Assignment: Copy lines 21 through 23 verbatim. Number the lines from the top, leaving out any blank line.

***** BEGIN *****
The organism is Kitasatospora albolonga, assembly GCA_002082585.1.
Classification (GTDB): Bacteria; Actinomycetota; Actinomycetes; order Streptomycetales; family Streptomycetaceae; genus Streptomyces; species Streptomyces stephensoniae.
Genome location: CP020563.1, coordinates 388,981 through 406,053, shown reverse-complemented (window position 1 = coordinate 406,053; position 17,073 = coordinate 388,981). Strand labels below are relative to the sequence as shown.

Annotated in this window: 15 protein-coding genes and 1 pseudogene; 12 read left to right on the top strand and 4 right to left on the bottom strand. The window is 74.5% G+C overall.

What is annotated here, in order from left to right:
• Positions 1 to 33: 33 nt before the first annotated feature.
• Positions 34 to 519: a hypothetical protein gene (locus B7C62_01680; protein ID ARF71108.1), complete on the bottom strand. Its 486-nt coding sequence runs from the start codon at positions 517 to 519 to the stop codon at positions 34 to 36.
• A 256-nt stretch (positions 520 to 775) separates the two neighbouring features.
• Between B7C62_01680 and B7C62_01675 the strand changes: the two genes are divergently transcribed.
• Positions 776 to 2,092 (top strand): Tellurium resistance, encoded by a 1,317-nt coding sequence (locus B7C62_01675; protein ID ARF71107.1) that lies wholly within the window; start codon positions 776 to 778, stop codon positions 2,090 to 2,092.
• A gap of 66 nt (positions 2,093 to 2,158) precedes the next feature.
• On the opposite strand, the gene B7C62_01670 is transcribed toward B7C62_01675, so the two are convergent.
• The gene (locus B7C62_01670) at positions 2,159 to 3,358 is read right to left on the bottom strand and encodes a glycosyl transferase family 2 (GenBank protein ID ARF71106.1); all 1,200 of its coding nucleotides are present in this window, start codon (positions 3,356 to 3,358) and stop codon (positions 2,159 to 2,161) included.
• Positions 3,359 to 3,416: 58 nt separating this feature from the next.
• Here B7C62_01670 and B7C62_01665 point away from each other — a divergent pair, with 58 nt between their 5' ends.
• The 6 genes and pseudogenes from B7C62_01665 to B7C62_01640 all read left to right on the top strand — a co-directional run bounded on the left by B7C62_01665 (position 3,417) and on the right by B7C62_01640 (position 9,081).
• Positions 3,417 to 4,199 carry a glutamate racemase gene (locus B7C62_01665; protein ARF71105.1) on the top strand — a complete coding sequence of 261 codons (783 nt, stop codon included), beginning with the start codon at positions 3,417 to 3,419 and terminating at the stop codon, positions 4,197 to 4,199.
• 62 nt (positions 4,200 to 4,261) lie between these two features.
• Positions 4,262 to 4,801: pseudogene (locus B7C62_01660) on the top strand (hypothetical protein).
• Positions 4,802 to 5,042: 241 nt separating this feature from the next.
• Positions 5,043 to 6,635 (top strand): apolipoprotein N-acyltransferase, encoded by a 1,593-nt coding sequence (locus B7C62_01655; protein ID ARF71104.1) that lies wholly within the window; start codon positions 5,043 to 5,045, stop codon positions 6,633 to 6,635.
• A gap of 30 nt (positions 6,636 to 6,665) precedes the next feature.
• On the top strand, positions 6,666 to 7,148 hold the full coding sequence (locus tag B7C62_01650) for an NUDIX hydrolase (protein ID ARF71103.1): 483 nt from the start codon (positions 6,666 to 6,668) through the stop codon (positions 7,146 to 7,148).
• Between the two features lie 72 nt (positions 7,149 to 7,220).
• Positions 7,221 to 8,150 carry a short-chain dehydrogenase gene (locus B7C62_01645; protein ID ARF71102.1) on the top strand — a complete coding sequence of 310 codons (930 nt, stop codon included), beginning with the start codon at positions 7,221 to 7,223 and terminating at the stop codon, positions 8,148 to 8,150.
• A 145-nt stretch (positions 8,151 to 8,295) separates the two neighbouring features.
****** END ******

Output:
• Positions 5,043 to 6,635 (top strand): apolipoprotein N-acyltransferase, encoded by a 1,593-nt coding sequence (locus B7C62_01655; protein ID ARF71104.1) that lies wholly within the window; start codon positions 5,043 to 5,045, stop codon positions 6,633 to 6,635.
• A gap of 30 nt (positions 6,636 to 6,665) precedes the next feature.
• On the top strand, positions 6,666 to 7,148 hold the full coding sequence (locus tag B7C62_01650) for an NUDIX hydrolase (protein ID ARF71103.1): 483 nt from the start codon (positions 6,666 to 6,668) through the stop codon (positions 7,146 to 7,148).